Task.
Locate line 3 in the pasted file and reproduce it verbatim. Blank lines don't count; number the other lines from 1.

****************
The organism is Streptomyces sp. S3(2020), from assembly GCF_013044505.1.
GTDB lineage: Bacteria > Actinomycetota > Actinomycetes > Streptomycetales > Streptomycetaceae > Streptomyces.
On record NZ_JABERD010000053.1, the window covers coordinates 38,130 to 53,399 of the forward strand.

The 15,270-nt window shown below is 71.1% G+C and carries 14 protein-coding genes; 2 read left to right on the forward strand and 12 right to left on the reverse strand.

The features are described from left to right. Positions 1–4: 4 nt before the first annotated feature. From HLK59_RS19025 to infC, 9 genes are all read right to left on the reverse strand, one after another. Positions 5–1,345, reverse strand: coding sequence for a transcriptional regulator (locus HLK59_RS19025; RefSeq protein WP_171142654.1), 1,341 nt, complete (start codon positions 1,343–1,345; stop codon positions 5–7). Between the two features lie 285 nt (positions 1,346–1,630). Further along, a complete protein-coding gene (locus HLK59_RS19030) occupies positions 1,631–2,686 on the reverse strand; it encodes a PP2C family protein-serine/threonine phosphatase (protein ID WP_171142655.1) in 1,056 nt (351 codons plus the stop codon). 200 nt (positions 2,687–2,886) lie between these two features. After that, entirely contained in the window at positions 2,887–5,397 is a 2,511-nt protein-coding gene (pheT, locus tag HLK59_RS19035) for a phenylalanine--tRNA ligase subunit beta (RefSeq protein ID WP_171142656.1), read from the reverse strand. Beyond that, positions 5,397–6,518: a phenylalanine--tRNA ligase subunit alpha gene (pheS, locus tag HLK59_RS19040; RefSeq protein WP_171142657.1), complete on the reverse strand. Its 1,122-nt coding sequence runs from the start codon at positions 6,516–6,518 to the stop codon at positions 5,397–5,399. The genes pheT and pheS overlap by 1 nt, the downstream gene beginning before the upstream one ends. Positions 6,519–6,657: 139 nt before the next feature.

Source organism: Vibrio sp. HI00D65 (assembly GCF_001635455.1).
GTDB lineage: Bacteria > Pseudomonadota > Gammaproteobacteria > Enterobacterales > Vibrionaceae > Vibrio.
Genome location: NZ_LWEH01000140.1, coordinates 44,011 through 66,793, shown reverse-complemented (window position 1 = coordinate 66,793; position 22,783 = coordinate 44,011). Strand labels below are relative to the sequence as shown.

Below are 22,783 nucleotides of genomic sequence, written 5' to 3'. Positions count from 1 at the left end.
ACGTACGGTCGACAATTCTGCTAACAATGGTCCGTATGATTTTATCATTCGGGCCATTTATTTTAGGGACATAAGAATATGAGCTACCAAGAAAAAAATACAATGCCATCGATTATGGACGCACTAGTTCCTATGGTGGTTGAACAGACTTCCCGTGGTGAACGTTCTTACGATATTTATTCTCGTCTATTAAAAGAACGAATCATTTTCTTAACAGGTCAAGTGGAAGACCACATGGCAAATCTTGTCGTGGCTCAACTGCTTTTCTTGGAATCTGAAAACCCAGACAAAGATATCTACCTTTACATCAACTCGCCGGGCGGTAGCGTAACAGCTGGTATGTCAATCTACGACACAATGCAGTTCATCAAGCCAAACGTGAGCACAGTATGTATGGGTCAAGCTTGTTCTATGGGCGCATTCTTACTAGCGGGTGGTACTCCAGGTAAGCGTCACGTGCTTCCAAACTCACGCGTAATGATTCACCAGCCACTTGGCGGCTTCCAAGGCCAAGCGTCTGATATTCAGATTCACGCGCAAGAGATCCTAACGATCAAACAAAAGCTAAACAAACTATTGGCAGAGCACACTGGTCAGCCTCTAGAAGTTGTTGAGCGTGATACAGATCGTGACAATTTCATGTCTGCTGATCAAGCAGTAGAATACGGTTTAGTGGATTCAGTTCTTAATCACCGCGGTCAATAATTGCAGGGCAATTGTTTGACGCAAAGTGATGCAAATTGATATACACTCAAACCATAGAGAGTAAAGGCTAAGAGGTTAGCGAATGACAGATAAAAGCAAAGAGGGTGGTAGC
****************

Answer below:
On record NZ_JABERD010000053.1, the window covers coordinates 38,130 to 53,399 of the forward strand.